Monday, November 21, 2011

Does this qualify as 'Epic'?

Words by Dingus Dave

A TDR crew of Mills, Watson, D’Alfonso and Hogan hit the slopes of Mount Donna Buang on the weekend in a ride that turned out a little wetter than expected.

Leaving Preston in a drizzle of rain, the boys drove out to Seville, about 25km from the base of Mount Donna Buang. During the drive, the rain turned from drizzle to torrential. A quick check of the BOM radar eased fears, as it looked as though the rain was sliding south. And sure enough, at Seville as kit was donned and final preparations done on the bikes the sun was shining and the sky was clear.

It was a rolling 25km to Warburton at the base of the climb; the beautiful scenery balanced out by the narrow shoulder on the road and cars zipping past constantly. But the final few km into Warburton, following the banks of the Yarra, were worth sharing the road for.

The boys turned off the highway towards the summit, and the road kicked up immediately. 17km to go, at an average of 6.4%, great training for scaling Mount Hotham in the Tour of Bright in two weeks time. The road quickly entered the forest of the National Park, and with the canopy cover above came the drizzling rain. Watson, who has had to pull out of the Tour of Bright due to work commitments, was happy to tap out an easy tempo and drifted off the back, leaving the other three to push hard in preparation for the beast that will be Hotham.

By the half way mark the rain was steady. But in the last 7km, the rain turned into a downpour. Hogan could barely see through his glasses due to the fog, so they came off and went into the back pocket. He fell behind D’Alfonso and Mills, who was climbing well in his usual big-gear style. With the eyesight of a mole, Hogan relied on Mills’ flashing red light up ahead to guide him.

Through the wide open car park with 3km to go, the water was gushing down over the road. “Good weather for ducks”, suggested a fellow cyclist as the TDR crew went past.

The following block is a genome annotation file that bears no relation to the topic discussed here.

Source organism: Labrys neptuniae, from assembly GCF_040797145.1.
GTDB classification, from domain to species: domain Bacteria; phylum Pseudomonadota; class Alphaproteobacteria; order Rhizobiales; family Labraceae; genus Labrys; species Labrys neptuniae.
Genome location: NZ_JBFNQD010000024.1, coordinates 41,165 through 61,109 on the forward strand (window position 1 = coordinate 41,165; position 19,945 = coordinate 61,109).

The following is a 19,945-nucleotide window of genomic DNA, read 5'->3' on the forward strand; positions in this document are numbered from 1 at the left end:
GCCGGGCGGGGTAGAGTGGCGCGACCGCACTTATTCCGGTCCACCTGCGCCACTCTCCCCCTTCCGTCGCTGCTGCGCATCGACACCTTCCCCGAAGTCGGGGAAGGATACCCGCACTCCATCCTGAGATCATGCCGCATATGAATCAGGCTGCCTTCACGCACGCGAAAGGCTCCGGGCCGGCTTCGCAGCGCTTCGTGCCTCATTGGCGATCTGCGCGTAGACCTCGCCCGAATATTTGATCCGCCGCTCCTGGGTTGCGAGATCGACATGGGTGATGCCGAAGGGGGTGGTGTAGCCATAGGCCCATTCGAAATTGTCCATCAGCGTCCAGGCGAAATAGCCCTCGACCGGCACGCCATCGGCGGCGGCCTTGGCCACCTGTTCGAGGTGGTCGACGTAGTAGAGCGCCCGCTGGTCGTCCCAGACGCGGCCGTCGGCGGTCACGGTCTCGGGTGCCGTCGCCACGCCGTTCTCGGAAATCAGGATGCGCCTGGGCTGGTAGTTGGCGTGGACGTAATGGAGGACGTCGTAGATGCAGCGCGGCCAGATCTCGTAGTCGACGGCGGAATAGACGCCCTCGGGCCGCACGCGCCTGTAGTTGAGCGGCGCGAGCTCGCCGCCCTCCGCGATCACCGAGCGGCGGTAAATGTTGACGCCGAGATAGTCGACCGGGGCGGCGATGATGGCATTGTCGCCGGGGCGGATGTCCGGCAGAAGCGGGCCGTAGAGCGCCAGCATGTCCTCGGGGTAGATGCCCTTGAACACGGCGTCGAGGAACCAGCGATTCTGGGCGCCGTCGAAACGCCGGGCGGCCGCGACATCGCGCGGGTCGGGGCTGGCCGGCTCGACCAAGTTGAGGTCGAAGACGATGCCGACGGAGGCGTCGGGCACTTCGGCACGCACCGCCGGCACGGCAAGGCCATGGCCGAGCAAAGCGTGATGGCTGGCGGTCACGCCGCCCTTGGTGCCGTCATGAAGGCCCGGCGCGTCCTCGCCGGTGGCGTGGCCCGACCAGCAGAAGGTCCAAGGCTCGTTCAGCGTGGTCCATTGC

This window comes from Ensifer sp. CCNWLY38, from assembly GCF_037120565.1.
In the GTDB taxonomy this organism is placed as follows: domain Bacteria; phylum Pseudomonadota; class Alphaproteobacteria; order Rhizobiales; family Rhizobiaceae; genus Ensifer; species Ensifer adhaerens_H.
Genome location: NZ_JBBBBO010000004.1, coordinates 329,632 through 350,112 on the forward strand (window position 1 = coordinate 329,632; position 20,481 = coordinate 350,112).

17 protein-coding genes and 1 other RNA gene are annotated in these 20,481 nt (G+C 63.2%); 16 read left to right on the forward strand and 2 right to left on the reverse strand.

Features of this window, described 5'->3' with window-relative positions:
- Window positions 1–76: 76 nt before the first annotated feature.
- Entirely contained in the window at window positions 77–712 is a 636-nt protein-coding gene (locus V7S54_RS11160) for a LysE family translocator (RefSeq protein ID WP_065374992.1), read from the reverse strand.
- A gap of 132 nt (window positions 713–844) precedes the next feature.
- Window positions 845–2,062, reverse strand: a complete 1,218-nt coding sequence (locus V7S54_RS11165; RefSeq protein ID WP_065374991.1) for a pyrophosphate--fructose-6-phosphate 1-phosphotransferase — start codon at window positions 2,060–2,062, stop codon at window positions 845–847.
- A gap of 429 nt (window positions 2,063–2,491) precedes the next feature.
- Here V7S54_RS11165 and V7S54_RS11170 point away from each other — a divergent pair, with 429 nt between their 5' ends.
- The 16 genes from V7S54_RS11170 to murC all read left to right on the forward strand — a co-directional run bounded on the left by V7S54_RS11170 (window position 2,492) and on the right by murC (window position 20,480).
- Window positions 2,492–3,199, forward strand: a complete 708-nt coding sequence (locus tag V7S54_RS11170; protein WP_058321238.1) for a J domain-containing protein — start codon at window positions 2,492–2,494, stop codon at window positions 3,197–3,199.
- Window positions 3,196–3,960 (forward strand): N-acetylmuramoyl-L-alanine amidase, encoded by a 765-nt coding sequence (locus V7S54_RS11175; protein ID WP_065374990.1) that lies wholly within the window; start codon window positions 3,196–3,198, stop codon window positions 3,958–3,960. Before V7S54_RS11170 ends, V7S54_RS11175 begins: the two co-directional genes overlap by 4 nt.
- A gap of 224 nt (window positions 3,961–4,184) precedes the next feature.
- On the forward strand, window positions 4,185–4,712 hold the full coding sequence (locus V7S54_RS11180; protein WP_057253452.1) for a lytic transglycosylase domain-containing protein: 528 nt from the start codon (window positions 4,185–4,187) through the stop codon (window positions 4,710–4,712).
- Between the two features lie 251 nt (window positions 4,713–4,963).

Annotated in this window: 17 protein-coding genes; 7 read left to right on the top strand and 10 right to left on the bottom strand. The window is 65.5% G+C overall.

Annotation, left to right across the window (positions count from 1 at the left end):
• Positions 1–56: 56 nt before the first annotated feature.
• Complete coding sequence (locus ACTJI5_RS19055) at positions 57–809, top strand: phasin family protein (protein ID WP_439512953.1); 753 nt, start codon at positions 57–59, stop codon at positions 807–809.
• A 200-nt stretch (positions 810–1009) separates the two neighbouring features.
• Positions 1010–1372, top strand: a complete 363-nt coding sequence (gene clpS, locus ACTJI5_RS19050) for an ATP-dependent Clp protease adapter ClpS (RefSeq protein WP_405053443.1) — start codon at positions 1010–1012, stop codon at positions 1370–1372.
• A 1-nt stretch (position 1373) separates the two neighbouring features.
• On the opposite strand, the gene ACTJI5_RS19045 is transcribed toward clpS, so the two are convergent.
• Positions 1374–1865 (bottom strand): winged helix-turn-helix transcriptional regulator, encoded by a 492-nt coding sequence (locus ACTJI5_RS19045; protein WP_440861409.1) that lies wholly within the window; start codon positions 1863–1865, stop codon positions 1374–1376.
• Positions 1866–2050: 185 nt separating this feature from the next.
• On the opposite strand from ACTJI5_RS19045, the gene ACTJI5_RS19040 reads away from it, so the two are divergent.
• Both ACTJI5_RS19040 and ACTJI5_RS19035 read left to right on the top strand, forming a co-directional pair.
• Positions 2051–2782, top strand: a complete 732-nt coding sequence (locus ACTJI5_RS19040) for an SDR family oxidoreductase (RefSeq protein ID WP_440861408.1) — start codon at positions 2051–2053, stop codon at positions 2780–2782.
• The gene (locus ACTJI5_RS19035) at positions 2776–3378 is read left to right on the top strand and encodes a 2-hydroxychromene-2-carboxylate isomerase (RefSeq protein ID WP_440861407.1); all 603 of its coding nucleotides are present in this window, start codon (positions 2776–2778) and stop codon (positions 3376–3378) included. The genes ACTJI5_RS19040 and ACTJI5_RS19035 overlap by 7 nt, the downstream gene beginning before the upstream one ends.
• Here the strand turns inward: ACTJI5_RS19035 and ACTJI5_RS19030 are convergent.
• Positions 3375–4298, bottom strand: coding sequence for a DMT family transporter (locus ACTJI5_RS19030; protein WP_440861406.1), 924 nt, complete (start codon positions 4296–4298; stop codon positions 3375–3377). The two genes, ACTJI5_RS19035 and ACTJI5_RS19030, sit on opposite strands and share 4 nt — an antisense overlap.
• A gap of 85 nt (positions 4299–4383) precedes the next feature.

Watson continued his steady pace, grinning like a fool in the downpour.

The final few km of the climb are perhaps the hardest, as the road kicks up to 8% and then 9% for the final 1km. Mills paid for his early efforts, being reeled in by Hogan, while D’Alfonso powered on ahead, reaching the top just outside the hour mark, with Hogan and Mills not far behind. The boys waited for Watson, rolling some laps of the carpark to try to keep warm.

A quick regroup at the top, and it was time for a nerve-wracking descent. Numb fingers and toes were the order of the day, as Watson, D’Alfonso and Hogan took it very easy on the way down, while Mills was his usual fearless self and disappeared out of sight after just a couple of turns. Watson wore through a couple of months worth of brake pads, while Hogan’s arms were shaking like Popeye’s Olive Oil.

Pies and donuts were inhaled at the bottom at the Warburton bakery, although Hogan was shivering so much he could barely get the food into his mouth without smearing it across his face. The rain was still bucketing down as they started the final 25km back to Seville, but the lads were thankful to be able to warm back up on the ride to Seville. 86km down, and around 1400m of climbing. Training done.

Not satisfied with this for the weekend, Mills backed up the next day for the Victorian State Omnium Champs at DISC (we should hit up Gene for a report), while Hogan ventured south of the river to try his luck amongst the bling at the St Kilda crits, picking up a solid fourth in D Grade.

A good weekend all round.

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